I suppose it’s his swarthy complexion that leads men to offer him drugs.
He is my friend and I am his sage and thus his recent acquisition of meth came into my hands.
The big bad.
In spite of my experience it scares me.
The state of instability one must find themselves in to encourage use of such a compound is surely severe; I believe a past self would ask no questions.
I do have questions, however, and thankfully the gay scene—the scene in which my friend of ambiguous exotica was offered the small baggy of chemical achievement—is rich with nodes of experience.
So was the man that approached me as I breathed a contemplative cigarette on the 2am curb of this twilight hour.
From Halifax, a formative ground on which my memory falters and emotional resonance dictates the account, he entered my abode.
Invited, of course. I needed a sage myself; I needed a man mentored in the minefield of meth.
Trouble is, I don’t have a pipe because I’m not a meth user and the inclination was not rooted on my radar. Yet circumstance took its course and so was I, Halifax man, and an Indian man with earrings sitting in my bed and desk room on what is thankfully a weekend.
The man was of a peculiar sort, yet absolutely recognizable to me.
He was a Halifax gay.
His wife knows of his craving for cock and his children will surely piece it together as the teasing intensifies.
A jolly banter of Reflections and The Fruit Loop ensued! Only in chastise had I mentioned these names before — to be a part of the culture and identify with another member, what a thrill!
I found myself conscious of where my knife was in the room.
Indian man left on an excuse less viable than a damp cigarette.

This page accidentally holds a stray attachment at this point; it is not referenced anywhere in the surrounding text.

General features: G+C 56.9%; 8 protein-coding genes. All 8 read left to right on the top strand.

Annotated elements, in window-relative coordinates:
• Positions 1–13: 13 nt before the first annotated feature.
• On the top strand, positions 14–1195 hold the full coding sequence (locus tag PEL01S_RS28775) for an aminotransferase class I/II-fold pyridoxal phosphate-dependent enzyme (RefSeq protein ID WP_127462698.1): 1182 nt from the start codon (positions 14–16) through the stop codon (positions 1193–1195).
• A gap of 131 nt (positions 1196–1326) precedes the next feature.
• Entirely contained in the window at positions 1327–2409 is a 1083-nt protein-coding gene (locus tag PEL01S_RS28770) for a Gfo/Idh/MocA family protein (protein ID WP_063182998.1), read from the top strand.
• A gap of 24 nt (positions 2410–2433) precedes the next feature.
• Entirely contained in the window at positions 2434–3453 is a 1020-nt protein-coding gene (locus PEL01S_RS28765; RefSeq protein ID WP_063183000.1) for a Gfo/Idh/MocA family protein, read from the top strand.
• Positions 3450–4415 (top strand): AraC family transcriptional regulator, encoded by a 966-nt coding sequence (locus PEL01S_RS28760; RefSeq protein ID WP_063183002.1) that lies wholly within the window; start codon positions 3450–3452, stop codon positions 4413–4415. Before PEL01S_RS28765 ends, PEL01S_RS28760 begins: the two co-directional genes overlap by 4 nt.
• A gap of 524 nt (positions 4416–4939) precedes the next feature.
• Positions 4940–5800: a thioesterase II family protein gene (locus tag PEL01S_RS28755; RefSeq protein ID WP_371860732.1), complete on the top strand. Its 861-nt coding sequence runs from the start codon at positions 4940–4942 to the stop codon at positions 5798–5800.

You give a man drugs, drink, and conversation, and still they want more.
Acceptance is an all or nothing package, apparently.
Halifax man probed and I parried; he groped and I guarded; he insisted and so did I.
You have a story, I told him.
Is that not better than a piece of ass?
He did not seem to agree.
I asked him what I liked.
I had told him I liked to read and write. I had told him I was a bottom.
He told me I liked to bottom.
Misfortune lies in the ear of perception.
An objective reading of the evening would highlight a net win for the man who dared cross the street. His objectifying reading came to a different conclusion, although came is perhaps not the right word.
I fed him a grape and directed his hand towards his own body.
Like a child at a toy store told firmly and finally by that all too engaged parental voice—you are not getting that, you have plenty of toys at home—I lead him outside to his quickly cooling friend.
That was the end of eye-contact and civility, but perhaps the beginning of courteous behaviour reciprocate.
It’s okay to have urges, wants, desires—passions of a moment. But if in following those most carnal impulses you find yourself in a position lacking empathy and consideration, then the best recuperation is found in withdrawal. Pressing forward with an acknowledged mistake is surely the most egregious path a person may take. I know; I am the sage.
And so I sit now at desk and laptop, wondering: What will wear off first? The meth or the man’s impression on my soul?
First times have an uncanny knack for imposing titular dominance and alas, I have forgotten his name.